Glaciers in Alaska

Posted on Sunday, August 30, 2009

Ever wonder why glacier ice looks blue?

This is because of how the sunlight passes through the ice and what happens to the sunlight.  Sunlight looks white; however, the light is really made up of all the colors of the rainbow.  You may recall seeing this when using a prism in middle school science classes.  Each of the sun's colors have different wavelengths, or amounts of energy in them.  When the sunlight tries to go through the solid glacier ice crystals the sun gets broken up into lots of colors.  Red and yellow have very little energy and the thick ice soaks up the red light more than it soaks up the blue light. The blue light has enough extra energy to get away from the solid ice crystals without getting absorbed or soaked up.  This is why the only color people see is the blue color that escaped.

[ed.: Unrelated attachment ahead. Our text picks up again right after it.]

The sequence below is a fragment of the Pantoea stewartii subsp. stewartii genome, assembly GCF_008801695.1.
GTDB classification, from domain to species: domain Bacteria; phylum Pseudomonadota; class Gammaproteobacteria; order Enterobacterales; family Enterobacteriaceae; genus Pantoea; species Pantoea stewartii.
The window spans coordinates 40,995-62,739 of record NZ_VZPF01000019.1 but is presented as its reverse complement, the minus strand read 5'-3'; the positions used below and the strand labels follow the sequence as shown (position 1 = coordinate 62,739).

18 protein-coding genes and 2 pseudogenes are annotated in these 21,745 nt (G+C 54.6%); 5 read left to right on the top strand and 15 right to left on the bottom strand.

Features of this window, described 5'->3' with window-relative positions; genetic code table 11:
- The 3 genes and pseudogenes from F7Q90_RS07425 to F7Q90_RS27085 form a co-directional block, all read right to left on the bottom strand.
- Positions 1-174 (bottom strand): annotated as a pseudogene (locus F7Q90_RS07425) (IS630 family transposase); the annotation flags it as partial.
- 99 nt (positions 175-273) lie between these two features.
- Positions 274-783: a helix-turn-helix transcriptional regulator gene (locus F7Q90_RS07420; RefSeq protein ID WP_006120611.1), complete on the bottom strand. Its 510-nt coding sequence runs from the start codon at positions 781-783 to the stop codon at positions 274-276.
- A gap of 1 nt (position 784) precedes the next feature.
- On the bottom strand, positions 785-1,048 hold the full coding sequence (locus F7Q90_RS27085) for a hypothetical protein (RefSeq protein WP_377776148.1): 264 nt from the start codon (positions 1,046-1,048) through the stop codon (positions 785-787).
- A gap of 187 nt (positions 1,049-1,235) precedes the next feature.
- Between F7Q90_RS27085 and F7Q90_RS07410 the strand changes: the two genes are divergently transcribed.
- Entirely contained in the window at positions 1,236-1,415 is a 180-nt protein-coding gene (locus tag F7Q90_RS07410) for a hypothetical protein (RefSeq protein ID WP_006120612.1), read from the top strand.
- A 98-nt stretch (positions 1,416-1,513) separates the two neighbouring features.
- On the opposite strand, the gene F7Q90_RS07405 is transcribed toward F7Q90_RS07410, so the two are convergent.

Best Glaciers of Alaska:

  • Grand Pacific Glacier (Glacier Bay National Park): Three intimidating walls of ice surround boats that pull close to the glaciers.
  • Exit Glacier (Seward):  It towers above like a huge blue sculpture, the spires of broken ice are close enough to breathe a freezer-door chill down on watchers.
  • Western Prince William Sound: On a boat from Whittier, you can see a couple dozen glaciers in a day. Some of these are the amazing tidewater glaciers that dump huge, office-building-size spires of ice into the ocean, each setting off a terrific splash and outward-radiating sea wave.

Tour Quick Search
Select Your Travel Dates:
Length Of Trip:
Price Range:
Click here for travel specials.

Blog Categories

Subscribe via RSS

RSS Subscribe to this blog:
Posts | Comments
Newsletter Signup